: some people prefer it. This is not to say that it's a good thing
: either. You are correct, it is not necesary, and should not be
: encouraged- we are not encouraging it.
:
:
: : It is interesting to me that you would make, support or not
comment
: : against a racially insensitive comment and then wish to say
: I "pulled
: : the race card" when I do.
:
:
: Above, you accused Kenzi of not understanding that issues of skin
: color are also issues of race- to me, this sounds like you brought
up
: the issue. Kenzi was trying to stay away from the racial aspect of
: skin color, and doing so was very professional of her. If she had
: mentioned the racial aspect, she would have been accused of having
: racist points, and now that she has not, she is accused of also
: having racist points, for she ignored the racial aspect, perhaps
in
: an attempt to forget that is exists. Damned if you do, damned if
you
: don't.
:
:
: : Imparting information to customers so that they can make
informed
: : consent is a very good thing to do. But if the information
being
: : imparted is similar to what is above, then it is based on a
faulty
: : premise and is therefore not good information to impart.
:
: Faulty?
: As Anne has said above, i would say to ANY of my customers, white
or
: dark skinned, to avoid a design on a hard to stain area. Contrast
is
: contrast. White shows up on black very well. On grey? not so well.
: That cannot be changed. White on grey may be equally beautiful,
but
: it is different than white on black, and not as contrasted. This
is a
: simple art principle.
:
:
:
: :
: : The measure of what is a "good" or "not good"...or a "dark"
or "not
: : dark" stain on dark skin depends on what yard stick you are
using
: for
: : measure.
:
: Good point, but you must say, wimpy orange is never a good stain
on
: anyone. So you too are prescribing to the same yardstick as the
rest
: of us, at least in part. Actually, by this statment, you seem to
be
: saying that henna on white people and henna on darker people *are*
: different, which seems to be the opposite of the message you are
: trying to convey.
:
: :
: : That you don't make the comments above to a customer is good.
My
: : posts are about the comments in the posts that have been made
here
: : that would make people of color with dark skin believe they
could
: not
: : get "good" and "dark" stains on body parts other than hands and
: feet.
: : What is good or dark is relative...and subjective...and can be
: laden
: : with political and cultural significance. And anyone needs to
take
: : care with how such statements will be heard, read and
interpreted.
:
: We must have some standard. Yes, good and dark are relative terms,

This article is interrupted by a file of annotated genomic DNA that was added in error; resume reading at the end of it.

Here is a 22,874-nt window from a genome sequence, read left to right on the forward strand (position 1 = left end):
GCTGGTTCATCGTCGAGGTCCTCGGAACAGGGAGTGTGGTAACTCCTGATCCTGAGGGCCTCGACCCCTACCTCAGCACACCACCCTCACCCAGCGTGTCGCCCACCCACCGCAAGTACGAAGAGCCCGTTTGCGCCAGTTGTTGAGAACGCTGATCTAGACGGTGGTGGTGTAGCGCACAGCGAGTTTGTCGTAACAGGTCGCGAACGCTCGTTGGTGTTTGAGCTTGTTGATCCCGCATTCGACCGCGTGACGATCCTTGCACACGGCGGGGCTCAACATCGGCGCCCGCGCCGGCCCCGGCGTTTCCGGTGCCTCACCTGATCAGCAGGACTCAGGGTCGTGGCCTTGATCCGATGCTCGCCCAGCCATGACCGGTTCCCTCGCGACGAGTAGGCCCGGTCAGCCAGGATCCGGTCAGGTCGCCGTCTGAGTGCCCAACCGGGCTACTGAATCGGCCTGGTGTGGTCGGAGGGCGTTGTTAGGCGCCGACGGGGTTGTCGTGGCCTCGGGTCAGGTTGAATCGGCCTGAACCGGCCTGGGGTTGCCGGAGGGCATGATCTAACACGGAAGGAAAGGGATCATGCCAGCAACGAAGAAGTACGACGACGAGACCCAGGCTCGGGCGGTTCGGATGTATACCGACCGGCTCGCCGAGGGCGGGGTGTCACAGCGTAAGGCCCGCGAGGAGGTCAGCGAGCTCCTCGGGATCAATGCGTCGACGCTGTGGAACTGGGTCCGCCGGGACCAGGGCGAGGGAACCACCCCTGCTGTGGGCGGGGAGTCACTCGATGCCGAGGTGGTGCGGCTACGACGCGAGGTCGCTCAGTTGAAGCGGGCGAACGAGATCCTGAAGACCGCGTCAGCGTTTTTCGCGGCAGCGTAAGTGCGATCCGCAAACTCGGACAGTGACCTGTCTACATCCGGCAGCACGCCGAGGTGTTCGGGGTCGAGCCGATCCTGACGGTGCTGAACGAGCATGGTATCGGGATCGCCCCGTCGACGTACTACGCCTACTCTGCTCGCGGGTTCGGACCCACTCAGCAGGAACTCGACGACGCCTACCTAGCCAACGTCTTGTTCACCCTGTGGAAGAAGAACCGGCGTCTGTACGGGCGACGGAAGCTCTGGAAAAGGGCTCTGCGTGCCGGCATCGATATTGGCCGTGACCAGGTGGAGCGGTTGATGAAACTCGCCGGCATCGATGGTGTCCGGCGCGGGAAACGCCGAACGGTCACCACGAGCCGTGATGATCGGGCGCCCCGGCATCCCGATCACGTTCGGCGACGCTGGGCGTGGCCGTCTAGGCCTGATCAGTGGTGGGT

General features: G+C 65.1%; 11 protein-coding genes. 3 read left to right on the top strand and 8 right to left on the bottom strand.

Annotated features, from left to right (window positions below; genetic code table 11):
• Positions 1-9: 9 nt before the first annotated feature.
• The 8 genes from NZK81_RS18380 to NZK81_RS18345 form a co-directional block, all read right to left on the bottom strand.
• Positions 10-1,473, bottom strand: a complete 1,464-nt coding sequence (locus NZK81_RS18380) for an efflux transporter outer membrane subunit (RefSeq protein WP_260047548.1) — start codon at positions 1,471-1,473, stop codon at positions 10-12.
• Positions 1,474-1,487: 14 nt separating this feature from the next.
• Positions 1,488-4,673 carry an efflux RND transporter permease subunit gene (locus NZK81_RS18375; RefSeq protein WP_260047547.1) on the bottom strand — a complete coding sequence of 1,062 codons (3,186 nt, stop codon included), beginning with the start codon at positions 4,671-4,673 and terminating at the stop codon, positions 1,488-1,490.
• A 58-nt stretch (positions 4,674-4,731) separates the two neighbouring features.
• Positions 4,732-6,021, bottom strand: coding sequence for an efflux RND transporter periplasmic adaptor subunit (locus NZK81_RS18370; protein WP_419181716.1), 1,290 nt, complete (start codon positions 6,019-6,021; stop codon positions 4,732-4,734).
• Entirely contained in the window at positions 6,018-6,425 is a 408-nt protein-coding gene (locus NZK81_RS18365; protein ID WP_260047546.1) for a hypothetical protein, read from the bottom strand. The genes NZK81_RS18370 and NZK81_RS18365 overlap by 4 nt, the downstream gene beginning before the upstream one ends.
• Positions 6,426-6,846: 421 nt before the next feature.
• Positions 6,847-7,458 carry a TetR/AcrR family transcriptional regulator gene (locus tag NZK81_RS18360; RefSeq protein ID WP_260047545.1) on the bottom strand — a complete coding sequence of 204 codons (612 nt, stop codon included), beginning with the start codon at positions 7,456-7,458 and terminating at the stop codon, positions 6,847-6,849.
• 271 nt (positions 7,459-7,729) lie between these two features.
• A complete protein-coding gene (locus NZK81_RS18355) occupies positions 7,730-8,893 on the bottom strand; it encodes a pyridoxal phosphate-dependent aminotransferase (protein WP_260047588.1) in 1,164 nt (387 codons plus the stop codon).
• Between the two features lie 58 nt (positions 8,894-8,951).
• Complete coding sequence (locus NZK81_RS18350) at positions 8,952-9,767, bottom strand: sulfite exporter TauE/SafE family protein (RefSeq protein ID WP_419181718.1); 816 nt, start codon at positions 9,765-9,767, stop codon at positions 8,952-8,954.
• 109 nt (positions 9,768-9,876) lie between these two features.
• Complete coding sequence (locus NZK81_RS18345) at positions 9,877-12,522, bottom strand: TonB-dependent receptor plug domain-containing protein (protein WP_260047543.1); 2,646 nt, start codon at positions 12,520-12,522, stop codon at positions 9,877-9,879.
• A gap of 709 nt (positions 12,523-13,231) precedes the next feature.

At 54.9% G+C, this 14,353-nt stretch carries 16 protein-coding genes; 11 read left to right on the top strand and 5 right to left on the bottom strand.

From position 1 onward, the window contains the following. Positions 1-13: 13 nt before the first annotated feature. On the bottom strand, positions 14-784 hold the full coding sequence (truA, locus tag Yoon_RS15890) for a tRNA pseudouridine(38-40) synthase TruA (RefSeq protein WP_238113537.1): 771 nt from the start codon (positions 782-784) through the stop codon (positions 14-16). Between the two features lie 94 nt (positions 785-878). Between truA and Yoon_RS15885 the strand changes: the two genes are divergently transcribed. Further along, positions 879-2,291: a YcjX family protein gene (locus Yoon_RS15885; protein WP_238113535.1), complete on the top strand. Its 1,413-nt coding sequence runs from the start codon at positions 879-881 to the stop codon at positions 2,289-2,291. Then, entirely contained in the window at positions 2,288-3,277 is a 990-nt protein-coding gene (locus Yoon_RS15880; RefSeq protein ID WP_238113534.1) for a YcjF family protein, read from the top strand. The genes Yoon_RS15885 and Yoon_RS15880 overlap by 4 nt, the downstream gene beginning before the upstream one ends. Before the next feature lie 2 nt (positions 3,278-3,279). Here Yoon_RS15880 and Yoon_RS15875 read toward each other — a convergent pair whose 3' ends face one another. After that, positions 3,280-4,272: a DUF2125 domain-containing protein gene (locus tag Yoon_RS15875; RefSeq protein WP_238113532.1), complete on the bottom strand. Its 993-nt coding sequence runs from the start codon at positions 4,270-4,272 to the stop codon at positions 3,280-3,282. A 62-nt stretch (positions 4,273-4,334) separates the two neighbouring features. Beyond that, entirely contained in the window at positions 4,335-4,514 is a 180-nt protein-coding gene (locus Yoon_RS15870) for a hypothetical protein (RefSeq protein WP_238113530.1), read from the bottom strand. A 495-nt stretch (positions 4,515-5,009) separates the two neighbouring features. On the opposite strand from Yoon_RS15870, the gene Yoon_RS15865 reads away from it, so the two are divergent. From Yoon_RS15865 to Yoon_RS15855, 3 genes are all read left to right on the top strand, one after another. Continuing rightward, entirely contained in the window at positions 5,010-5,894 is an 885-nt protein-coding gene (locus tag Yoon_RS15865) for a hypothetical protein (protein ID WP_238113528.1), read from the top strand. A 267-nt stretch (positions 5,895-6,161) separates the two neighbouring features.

: but not entirely. Wimpy orange is never good or dark. This is not
to
: say that people of dark skin will stain only wimpy orange, it is
: merely to make a comparison point that good and dark are only
: relative to an extent.
:
:
: :
: : You may not say it to customers, but you wrote it here. That
last
: : quote above is yours. And I repeat what I posted before, if
people
: : of dark skin may use something to push their henna darker or to
: black
: : is because they want it to be seen better on their skin. Why do
: : people of lighter hue do use something to push their henna
darker
: or
: : black. Is it because they want it to be seen better on their
skin
: as
: : well. If so, the the skin color is a nonfactor. If not, if it
is
: : because they have choice and choose, then perhaps dark skinned
: people
: : do the same...then it is a nonfactor. That statement is
reflective
: : of your own personal view about what would be needed to make the
: : henna visible on dark skin. It certainly is not based upon
: anything
: : else but your view point. It was indeed made in disagreement to
: the
: : point Efran made explaining the reasons he was "told" why dark
: : skinned people desired the red stains in the political and
cultural
: : context of the people he was describing. You can have your
: opinion.
: : I have no problem with that. My point is that it is just an
: opinion.
: : And happens to be one that I would not want other people to use
: when
: : choosing what is required for them to have excellent and
beautiful
: : henna stains on dark skin...that can be seen very very well
indeed.
: :
: : Maureen
:
: You said that Kenzi's viewpoint is only an opinion- so too is your
: own viewpoint. Nothing any of us say is anything more than an
: opinion. Aren't all things academic based in opinion? What is a
: thesis other than an opinion? Nothing. A thesis is proved therein,
: but without support, it is nothing but an opinion.
: ~Nick